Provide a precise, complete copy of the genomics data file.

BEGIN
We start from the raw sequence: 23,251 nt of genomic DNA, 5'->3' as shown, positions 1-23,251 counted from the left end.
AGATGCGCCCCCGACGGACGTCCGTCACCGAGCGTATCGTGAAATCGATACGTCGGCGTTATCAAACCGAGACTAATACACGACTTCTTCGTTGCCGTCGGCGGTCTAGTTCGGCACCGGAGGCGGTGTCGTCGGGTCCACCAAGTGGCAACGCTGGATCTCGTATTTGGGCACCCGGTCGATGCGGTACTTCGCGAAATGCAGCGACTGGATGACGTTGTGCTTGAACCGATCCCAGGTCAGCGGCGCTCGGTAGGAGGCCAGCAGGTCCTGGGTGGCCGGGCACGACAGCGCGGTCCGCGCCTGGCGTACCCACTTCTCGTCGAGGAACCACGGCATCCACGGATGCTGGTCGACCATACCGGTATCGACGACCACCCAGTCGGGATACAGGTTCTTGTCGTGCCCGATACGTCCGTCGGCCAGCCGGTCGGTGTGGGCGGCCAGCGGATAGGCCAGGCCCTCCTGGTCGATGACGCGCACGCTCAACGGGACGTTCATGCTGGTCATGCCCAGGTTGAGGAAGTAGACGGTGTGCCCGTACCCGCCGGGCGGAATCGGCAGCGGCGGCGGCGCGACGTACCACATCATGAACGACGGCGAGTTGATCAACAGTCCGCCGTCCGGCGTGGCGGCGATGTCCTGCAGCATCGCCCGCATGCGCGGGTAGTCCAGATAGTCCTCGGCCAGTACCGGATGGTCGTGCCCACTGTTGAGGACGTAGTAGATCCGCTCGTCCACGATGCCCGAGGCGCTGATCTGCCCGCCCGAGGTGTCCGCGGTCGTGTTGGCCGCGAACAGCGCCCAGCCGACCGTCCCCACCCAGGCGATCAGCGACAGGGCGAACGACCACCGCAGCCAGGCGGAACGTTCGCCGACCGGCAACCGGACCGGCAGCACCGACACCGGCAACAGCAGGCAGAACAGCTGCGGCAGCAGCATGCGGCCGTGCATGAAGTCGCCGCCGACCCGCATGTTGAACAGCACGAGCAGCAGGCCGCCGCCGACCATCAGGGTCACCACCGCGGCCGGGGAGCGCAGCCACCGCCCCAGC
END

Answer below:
We start from the raw sequence: 23,251 nt of genomic DNA, 5'->3' as shown, positions 1-23,251 counted from the left end.
AGATGCGCCCCCGACGGACGTCCGTCACCGAGCGTATCGTGAAATCGATACGTCGGCGTTATCAAACCGAGACTAATACACGACTTCTTCGTTGCCGTCGGCGGTCTAGTTCGGCACCGGAGGCGGTGTCGTCGGGTCCACCAAGTGGCAACGCTGGATCTCGTATTTGGGCACCCGGTCGATGCGGTACTTCGCGAAATGCAGCGACTGGATGACGTTGTGCTTGAACCGATCCCAGGTCAGCGGCGCTCGGTAGGAGGCCAGCAGGTCCTGGGTGGCCGGGCACGACAGCGCGGTCCGCGCCTGGCGTACCCACTTCTCGTCGAGGAACCACGGCATCCACGGATGCTGGTCGACCATACCGGTATCGACGACCACCCAGTCGGGATACAGGTTCTTGTCGTGCCCGATACGTCCGTCGGCCAGCCGGTCGGTGTGGGCGGCCAGCGGATAGGCCAGGCCCTCCTGGTCGATGACGCGCACGCTCAACGGGACGTTCATGCTGGTCATGCCCAGGTTGAGGAAGTAGACGGTGTGCCCGTACCCGCCGGGCGGAATCGGCAGCGGCGGCGGCGCGACGTACCACATCATGAACGACGGCGAGTTGATCAACAGTCCGCCGTCCGGCGTGGCGGCGATGTCCTGCAGCATCGCCCGCATGCGCGGGTAGTCCAGATAGTCCTCGGCCAGTACCGGATGGTCGTGCCCACTGTTGAGGACGTAGTAGATCCGCTCGTCCACGATGCCCGAGGCGCTGATCTGCCCGCCCGAGGTGTCCGCGGTCGTGTTGGCCGCGAACAGCGCCCAGCCGACCGTCCCCACCCAGGCGATCAGCGACAGGGCGAACGACCACCGCAGCCAGGCGGAACGTTCGCCGACCGGCAACCGGACCGGCAGCACCGACACCGGCAACAGCAGGCAGAACAGCTGCGGCAGCAGCATGCGGCCGTGCATGAAGTCGCCGCCGACCCGCATGTTGAACAGCACGAGCAGCAGGCCGCCGCCGACCATCAGGGTCACCACCGCGGCCGGGGAGCGCAGCCACCGCCCCAGC